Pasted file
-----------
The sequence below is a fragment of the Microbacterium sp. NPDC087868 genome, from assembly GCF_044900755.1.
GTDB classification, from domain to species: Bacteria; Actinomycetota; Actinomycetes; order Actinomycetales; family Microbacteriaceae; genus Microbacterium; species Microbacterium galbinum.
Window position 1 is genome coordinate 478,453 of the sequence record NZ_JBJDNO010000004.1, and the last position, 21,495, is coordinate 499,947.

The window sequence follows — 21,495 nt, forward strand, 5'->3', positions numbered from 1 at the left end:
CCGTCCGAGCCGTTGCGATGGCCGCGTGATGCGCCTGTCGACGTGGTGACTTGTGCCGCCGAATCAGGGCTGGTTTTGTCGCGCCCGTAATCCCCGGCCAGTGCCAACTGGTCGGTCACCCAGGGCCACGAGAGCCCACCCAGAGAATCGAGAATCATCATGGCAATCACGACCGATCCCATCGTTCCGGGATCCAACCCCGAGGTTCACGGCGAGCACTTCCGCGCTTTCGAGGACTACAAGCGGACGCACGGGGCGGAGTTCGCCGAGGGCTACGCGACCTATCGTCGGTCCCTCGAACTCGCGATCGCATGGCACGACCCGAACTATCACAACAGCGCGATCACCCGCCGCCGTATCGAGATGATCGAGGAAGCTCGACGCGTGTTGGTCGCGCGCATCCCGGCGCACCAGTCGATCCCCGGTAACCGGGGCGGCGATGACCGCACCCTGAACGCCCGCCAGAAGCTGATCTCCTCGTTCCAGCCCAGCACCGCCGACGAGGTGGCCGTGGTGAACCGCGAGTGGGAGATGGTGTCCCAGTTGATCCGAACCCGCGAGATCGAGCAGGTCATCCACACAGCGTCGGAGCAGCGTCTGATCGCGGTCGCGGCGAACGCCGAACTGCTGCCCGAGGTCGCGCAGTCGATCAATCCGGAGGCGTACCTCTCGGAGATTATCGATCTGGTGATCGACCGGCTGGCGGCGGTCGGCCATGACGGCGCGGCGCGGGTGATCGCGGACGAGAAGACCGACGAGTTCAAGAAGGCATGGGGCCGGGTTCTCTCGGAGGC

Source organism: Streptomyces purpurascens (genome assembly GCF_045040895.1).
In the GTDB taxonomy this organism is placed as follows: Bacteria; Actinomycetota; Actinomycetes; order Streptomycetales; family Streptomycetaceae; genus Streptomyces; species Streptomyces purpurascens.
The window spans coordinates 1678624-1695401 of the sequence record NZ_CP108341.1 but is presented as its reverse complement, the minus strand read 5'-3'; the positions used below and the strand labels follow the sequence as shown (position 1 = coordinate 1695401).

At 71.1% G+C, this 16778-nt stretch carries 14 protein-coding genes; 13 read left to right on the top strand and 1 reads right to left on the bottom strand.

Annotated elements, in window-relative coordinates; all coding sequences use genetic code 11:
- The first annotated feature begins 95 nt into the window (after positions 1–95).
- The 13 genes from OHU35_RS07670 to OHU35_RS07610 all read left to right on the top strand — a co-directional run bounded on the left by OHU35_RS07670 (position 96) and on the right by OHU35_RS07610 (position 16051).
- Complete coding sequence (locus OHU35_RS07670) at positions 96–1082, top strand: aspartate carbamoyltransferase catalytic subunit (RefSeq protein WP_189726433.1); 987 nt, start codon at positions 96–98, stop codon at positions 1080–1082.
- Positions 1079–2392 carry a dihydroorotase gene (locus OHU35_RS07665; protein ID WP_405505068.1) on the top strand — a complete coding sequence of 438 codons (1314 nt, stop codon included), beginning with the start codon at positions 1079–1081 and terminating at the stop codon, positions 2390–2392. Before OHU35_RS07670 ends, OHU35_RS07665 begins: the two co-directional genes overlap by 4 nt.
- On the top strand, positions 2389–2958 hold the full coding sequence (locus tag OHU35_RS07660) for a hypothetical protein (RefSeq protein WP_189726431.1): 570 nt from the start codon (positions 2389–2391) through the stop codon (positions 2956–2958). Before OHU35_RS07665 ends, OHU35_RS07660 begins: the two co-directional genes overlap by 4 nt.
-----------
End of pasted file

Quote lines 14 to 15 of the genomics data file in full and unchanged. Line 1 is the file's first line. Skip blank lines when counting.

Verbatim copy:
- Positions 1079–2392 carry a dihydroorotase gene (locus OHU35_RS07665; protein ID WP_405505068.1) on the top strand — a complete coding sequence of 438 codons (1314 nt, stop codon included), beginning with the start codon at positions 1079–1081 and terminating at the stop codon, positions 2390–2392. Before OHU35_RS07670 ends, OHU35_RS07665 begins: the two co-directional genes overlap by 4 nt.
- On the top strand, positions 2389–2958 hold the full coding sequence (locus tag OHU35_RS07660) for a hypothetical protein (RefSeq protein WP_189726431.1): 570 nt from the start codon (positions 2389–2391) through the stop codon (positions 2956–2958). Before OHU35_RS07665 ends, OHU35_RS07660 begins: the two co-directional genes overlap by 4 nt.